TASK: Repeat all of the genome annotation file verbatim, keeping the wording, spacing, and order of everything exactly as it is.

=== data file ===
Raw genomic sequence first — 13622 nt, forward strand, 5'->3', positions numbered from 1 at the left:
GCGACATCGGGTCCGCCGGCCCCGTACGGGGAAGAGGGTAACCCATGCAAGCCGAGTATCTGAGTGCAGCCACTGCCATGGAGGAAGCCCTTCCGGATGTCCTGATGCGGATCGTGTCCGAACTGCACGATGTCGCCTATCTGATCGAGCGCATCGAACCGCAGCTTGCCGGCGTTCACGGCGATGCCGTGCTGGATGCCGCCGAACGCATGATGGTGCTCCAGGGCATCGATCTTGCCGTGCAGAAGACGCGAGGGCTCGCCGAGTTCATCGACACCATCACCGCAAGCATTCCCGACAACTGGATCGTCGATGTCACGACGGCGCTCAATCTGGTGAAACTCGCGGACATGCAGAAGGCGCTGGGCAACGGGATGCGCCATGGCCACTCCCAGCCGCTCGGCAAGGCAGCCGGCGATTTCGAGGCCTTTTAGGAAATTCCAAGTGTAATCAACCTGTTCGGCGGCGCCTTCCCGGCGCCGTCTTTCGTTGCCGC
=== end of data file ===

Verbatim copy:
Raw genomic sequence first — 13622 nt, forward strand, 5'->3', positions numbered from 1 at the left:
GCGACATCGGGTCCGCCGGCCCCGTACGGGGAAGAGGGTAACCCATGCAAGCCGAGTATCTGAGTGCAGCCACTGCCATGGAGGAAGCCCTTCCGGATGTCCTGATGCGGATCGTGTCCGAACTGCACGATGTCGCCTATCTGATCGAGCGCATCGAACCGCAGCTTGCCGGCGTTCACGGCGATGCCGTGCTGGATGCCGCCGAACGCATGATGGTGCTCCAGGGCATCGATCTTGCCGTGCAGAAGACGCGAGGGCTCGCCGAGTTCATCGACACCATCACCGCAAGCATTCCCGACAACTGGATCGTCGATGTCACGACGGCGCTCAATCTGGTGAAACTCGCGGACATGCAGAAGGCGCTGGGCAACGGGATGCGCCATGGCCACTCCCAGCCGCTCGGCAAGGCAGCCGGCGATTTCGAGGCCTTTTAGGAAATTCCAAGTGTAATCAACCTGTTCGGCGGCGCCTTCCCGGCGCCGTCTTTCGTTGCCGC